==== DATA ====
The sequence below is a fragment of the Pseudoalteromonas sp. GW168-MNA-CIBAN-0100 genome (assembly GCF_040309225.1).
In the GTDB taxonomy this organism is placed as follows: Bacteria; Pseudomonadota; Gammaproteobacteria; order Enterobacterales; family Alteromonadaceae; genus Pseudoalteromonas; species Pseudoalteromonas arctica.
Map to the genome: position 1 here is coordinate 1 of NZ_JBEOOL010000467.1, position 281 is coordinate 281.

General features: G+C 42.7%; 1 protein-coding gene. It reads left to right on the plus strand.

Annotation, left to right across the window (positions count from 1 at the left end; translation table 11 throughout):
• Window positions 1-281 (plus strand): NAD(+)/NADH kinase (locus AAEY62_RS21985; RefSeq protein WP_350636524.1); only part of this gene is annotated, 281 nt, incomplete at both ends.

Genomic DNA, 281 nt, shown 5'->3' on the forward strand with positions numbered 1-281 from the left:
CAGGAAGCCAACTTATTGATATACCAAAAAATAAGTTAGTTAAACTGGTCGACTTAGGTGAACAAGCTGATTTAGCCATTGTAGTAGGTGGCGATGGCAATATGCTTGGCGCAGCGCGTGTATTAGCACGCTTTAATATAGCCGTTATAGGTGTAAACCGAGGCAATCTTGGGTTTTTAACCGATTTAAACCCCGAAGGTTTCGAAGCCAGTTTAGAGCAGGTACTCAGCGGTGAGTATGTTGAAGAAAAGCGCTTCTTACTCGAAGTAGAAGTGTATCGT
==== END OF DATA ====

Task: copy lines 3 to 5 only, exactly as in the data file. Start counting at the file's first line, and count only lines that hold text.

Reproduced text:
Map to the genome: position 1 here is coordinate 1 of NZ_JBEOOL010000467.1, position 281 is coordinate 281.

General features: G+C 42.7%; 1 protein-coding gene. It reads left to right on the plus strand.

Annotation, left to right across the window (positions count from 1 at the left end; translation table 11 throughout):